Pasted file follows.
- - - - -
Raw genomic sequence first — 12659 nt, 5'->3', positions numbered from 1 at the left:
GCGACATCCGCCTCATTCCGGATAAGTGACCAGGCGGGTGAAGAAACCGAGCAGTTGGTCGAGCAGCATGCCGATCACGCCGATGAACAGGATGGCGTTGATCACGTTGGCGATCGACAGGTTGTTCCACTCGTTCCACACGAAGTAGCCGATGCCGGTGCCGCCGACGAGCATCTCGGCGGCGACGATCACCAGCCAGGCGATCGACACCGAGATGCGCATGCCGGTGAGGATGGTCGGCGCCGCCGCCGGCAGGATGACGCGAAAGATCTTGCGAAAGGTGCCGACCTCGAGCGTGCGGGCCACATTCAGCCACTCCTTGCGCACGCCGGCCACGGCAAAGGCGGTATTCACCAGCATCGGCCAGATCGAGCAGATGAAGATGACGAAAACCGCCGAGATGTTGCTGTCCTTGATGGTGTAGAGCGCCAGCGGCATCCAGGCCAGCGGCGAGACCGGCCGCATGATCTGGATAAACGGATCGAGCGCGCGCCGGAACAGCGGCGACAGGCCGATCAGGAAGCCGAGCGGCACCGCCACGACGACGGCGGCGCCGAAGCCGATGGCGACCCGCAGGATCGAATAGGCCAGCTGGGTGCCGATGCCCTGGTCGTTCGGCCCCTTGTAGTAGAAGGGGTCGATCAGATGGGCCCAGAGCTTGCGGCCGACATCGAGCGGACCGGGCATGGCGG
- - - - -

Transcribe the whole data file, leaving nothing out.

Raw genomic sequence first — 12659 nt, 5'->3', positions numbered from 1 at the left:
GCGACATCCGCCTCATTCCGGATAAGTGACCAGGCGGGTGAAGAAACCGAGCAGTTGGTCGAGCAGCATGCCGATCACGCCGATGAACAGGATGGCGTTGATCACGTTGGCGATCGACAGGTTGTTCCACTCGTTCCACACGAAGTAGCCGATGCCGGTGCCGCCGACGAGCATCTCGGCGGCGACGATCACCAGCCAGGCGATCGACACCGAGATGCGCATGCCGGTGAGGATGGTCGGCGCCGCCGCCGGCAGGATGACGCGAAAGATCTTGCGAAAGGTGCCGACCTCGAGCGTGCGGGCCACATTCAGCCACTCCTTGCGCACGCCGGCCACGGCAAAGGCGGTATTCACCAGCATCGGCCAGATCGAGCAGATGAAGATGACGAAAACCGCCGAGATGTTGCTGTCCTTGATGGTGTAGAGCGCCAGCGGCATCCAGGCCAGCGGCGAGACCGGCCGCATGATCTGGATAAACGGATCGAGCGCGCGCCGGAACAGCGGCGACAGGCCGATCAGGAAGCCGAGCGGCACCGCCACGACGACGGCGGCGCCGAAGCCGATGGCGACCCGCAGGATCGAATAGGCCAGCTGGGTGCCGATGCCCTGGTCGTTCGGCCCCTTGTAGTAGAAGGGGTCGATCAGATGGGCCCAGAGCTTGCGGCCGACATCGAGCGGACCGGGCATGGCGG